One driver may be cultural differences between the two nations. Americans seem to generally lack trust when it comes to banks. Ricks and coauthors bring this up, pointing to an FDIC survey that finds that 11 percent of unbanked American households cite “Don’t trust banks” as their main reason for not having an account, the second-most cited main reason after “Do not have enough money to keep in account.” According to the World Bank, unbanked Americans are more likely than unbanked adults in any other high-income economy to claim a lack of trust as a central reason for not having an account. 

The United States’ bank-penetration rate might also be lower than Canada’s because of higher rates of poverty. When households operate in the cash economy and only make enough to pay their weekly expenses, a bank account isn’t necessary. 

There could be differences on the supply side of the equation too. The United States had a long history of restricting the ability of banks to set up branches across state lines. From the initial debut of Canadian banking in the early 1800s, authorities allowed nationwide branch banking. The historical inability of U.S. banks to set up extensive branch-banking networks may have led to a large population of underserved people.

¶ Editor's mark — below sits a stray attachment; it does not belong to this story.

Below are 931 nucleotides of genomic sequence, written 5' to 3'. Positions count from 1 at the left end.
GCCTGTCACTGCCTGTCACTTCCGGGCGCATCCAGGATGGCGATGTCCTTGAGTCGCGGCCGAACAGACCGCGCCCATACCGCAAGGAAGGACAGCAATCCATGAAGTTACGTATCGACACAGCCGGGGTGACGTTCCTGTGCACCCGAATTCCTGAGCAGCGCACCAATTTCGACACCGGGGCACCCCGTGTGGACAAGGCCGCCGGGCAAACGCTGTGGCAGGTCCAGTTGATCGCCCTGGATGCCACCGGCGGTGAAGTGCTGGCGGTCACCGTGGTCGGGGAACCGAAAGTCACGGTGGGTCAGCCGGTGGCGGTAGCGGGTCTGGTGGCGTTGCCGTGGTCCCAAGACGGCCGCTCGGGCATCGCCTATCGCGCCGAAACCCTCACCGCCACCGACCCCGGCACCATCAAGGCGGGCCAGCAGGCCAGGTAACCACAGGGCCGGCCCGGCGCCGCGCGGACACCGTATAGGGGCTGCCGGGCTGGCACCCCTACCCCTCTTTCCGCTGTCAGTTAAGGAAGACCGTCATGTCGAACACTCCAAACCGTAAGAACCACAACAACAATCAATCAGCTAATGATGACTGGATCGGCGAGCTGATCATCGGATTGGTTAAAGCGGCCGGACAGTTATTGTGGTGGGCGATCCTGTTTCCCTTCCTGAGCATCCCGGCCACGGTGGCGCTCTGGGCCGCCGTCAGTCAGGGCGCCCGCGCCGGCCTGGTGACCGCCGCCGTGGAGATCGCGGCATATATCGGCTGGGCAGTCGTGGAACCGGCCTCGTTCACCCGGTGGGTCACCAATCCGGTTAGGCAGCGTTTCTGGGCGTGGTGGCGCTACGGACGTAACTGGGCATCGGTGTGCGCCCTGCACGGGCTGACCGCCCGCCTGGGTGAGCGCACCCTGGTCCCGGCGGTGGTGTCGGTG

Understanding what exactly causes low bank penetration in the United States relative to Canada is important. After all, if it is lack of trust that prevents Americans from making use of financial institutions, how can we know this lack of trust wouldn’t carry over to a government-provided financial solution? Perhaps it would be simpler to devote resources to building trust in American banks than to introduce FedAccounts. Alternatively, if there is some set of regulations (or historical regulations such as the limitation on branch banking) that set the United States on a separate course from Canada, perhaps the loosening of those regulations might spur increased U.S. banking penetration.

I wish I had a definitive answer for why the two nations have diverged so much, but I don’t. But by figuring out what drives the difference, a simple solution might present itself. Instituting FedAccounts is a major step to take, but it might not be the lowest-hanging fruit.

J.P. Koning


J.P. Koning is a financial writer and blogger with interests in monetary economics, economic history, finance, and fintech. He has worked as an equity researcher at a Canadian brokerage firm and a financial writer and publisher at a large Canadian bank. More recently, he has written several papers for R3, a distributed ledger company, on the topics of central bank cryptocurrency and cross border payments. He founded the popular blog Moneyness in 2012. He designs economics and financial wallcharts at Financial Graph & Art.

Koning earned his B.A. in Economics from McGill University.